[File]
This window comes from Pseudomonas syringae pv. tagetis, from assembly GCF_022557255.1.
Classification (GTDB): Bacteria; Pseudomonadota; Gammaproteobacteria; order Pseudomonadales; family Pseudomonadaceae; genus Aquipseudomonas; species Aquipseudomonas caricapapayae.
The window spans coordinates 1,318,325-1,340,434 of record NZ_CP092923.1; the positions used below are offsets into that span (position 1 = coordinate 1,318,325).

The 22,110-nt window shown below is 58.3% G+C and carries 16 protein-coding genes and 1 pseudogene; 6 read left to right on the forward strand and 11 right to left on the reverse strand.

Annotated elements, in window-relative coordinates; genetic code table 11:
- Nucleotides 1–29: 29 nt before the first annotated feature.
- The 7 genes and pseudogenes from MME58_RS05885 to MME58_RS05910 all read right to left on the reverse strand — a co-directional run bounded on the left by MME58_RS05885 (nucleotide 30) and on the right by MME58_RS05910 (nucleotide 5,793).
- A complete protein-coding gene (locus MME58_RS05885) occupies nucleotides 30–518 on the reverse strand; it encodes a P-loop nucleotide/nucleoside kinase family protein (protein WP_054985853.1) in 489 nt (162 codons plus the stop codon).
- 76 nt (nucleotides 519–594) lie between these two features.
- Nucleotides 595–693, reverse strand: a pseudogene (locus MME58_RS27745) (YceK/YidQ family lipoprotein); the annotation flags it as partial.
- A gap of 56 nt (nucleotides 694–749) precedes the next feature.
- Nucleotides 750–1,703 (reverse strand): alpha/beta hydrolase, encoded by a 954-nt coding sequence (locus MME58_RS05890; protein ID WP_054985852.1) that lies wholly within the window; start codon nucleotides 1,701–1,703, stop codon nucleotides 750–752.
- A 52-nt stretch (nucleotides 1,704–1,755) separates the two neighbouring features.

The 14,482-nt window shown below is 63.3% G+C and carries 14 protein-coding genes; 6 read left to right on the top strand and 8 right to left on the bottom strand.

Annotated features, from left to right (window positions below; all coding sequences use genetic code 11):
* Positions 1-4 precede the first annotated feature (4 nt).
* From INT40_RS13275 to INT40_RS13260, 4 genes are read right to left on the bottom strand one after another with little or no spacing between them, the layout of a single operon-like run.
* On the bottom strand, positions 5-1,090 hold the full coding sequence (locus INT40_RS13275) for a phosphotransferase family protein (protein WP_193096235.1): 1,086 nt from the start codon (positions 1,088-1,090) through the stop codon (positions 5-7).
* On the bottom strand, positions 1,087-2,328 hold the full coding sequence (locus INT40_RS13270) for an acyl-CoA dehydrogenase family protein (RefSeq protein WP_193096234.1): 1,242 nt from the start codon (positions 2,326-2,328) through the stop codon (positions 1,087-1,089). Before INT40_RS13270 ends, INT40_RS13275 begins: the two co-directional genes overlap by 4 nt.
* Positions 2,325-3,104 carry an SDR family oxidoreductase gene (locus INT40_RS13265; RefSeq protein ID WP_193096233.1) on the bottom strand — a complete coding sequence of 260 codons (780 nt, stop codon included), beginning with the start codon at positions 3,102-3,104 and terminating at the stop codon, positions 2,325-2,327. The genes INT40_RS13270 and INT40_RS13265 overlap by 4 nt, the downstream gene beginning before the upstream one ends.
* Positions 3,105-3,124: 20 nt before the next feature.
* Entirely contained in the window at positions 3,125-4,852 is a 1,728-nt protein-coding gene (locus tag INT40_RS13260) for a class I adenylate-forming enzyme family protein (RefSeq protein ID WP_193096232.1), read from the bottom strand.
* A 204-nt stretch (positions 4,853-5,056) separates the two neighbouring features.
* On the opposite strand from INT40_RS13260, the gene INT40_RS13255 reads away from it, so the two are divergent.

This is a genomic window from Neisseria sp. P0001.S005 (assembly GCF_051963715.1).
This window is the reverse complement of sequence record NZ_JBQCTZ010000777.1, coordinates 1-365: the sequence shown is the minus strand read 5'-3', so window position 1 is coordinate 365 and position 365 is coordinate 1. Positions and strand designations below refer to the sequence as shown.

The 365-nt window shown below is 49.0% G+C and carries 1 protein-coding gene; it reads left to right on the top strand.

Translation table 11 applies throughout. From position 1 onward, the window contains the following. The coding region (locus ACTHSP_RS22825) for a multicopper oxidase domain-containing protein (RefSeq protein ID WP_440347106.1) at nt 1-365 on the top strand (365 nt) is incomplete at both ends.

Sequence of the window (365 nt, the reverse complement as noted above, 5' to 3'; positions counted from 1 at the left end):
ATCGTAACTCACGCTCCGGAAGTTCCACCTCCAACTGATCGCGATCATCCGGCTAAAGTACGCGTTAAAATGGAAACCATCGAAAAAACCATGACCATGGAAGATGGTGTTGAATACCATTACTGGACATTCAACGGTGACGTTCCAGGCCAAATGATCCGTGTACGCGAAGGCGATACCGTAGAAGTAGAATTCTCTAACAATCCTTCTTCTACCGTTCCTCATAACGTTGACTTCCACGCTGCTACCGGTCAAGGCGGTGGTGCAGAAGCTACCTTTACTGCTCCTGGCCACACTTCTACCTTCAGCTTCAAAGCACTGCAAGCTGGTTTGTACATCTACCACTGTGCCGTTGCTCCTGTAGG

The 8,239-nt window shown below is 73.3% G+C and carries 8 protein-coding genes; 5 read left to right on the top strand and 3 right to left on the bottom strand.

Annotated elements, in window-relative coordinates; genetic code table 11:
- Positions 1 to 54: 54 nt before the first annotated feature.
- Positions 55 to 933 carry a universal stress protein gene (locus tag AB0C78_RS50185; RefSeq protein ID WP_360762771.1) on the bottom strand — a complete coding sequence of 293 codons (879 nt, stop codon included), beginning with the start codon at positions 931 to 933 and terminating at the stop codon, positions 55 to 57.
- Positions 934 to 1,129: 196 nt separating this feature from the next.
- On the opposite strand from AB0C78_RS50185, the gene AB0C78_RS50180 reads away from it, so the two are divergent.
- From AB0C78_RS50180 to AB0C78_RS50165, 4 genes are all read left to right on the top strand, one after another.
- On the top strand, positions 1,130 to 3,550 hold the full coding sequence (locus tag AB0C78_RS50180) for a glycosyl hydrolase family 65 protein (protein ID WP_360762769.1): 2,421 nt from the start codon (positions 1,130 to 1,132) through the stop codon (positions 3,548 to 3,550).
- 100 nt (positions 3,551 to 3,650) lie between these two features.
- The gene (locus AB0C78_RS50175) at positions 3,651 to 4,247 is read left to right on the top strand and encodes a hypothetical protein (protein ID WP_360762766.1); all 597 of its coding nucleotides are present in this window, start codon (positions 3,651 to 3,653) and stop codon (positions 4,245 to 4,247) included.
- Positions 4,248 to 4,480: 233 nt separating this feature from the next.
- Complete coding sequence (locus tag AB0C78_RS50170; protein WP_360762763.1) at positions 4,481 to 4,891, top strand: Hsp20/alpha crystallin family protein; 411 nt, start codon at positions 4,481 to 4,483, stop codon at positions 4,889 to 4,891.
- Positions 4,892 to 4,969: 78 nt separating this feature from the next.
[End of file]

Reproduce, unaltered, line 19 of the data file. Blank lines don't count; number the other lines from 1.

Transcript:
* On the bottom strand, positions 1,087-2,328 hold the full coding sequence (locus INT40_RS13270) for an acyl-CoA dehydrogenase family protein (RefSeq protein WP_193096234.1): 1,242 nt from the start codon (positions 2,326-2,328) through the stop codon (positions 1,087-1,089). Before INT40_RS13270 ends, INT40_RS13275 begins: the two co-directional genes overlap by 4 nt.